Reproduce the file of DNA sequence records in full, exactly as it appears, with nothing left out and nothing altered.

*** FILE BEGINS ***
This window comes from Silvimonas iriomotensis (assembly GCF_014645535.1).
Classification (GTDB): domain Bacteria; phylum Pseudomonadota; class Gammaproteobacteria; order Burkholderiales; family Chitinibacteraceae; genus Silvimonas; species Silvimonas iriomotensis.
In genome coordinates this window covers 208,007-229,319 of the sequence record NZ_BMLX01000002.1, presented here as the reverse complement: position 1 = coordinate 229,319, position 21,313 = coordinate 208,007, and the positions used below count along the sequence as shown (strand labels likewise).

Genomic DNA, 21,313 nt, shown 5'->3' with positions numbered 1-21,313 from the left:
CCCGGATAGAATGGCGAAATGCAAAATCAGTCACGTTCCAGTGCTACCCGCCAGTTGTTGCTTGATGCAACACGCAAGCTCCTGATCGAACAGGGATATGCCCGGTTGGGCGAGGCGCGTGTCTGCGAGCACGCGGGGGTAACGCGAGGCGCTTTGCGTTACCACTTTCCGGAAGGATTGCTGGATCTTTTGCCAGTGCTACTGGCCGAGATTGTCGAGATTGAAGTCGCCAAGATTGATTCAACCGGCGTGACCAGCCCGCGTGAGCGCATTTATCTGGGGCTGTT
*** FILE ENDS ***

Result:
This window comes from Silvimonas iriomotensis (assembly GCF_014645535.1).
Classification (GTDB): domain Bacteria; phylum Pseudomonadota; class Gammaproteobacteria; order Burkholderiales; family Chitinibacteraceae; genus Silvimonas; species Silvimonas iriomotensis.
In genome coordinates this window covers 208,007-229,319 of the sequence record NZ_BMLX01000002.1, presented here as the reverse complement: position 1 = coordinate 229,319, position 21,313 = coordinate 208,007, and the positions used below count along the sequence as shown (strand labels likewise).

Genomic DNA, 21,313 nt, shown 5'->3' with positions numbered 1-21,313 from the left:
CCCGGATAGAATGGCGAAATGCAAAATCAGTCACGTTCCAGTGCTACCCGCCAGTTGTTGCTTGATGCAACACGCAAGCTCCTGATCGAACAGGGATATGCCCGGTTGGGCGAGGCGCGTGTCTGCGAGCACGCGGGGGTAACGCGAGGCGCTTTGCGTTACCACTTTCCGGAAGGATTGCTGGATCTTTTGCCAGTGCTACTGGCCGAGATTGTCGAGATTGAAGTCGCCAAGATTGATTCAACCGGCGTGACCAGCCCGCGTGAGCGCATTTATCTGGGGCTGTT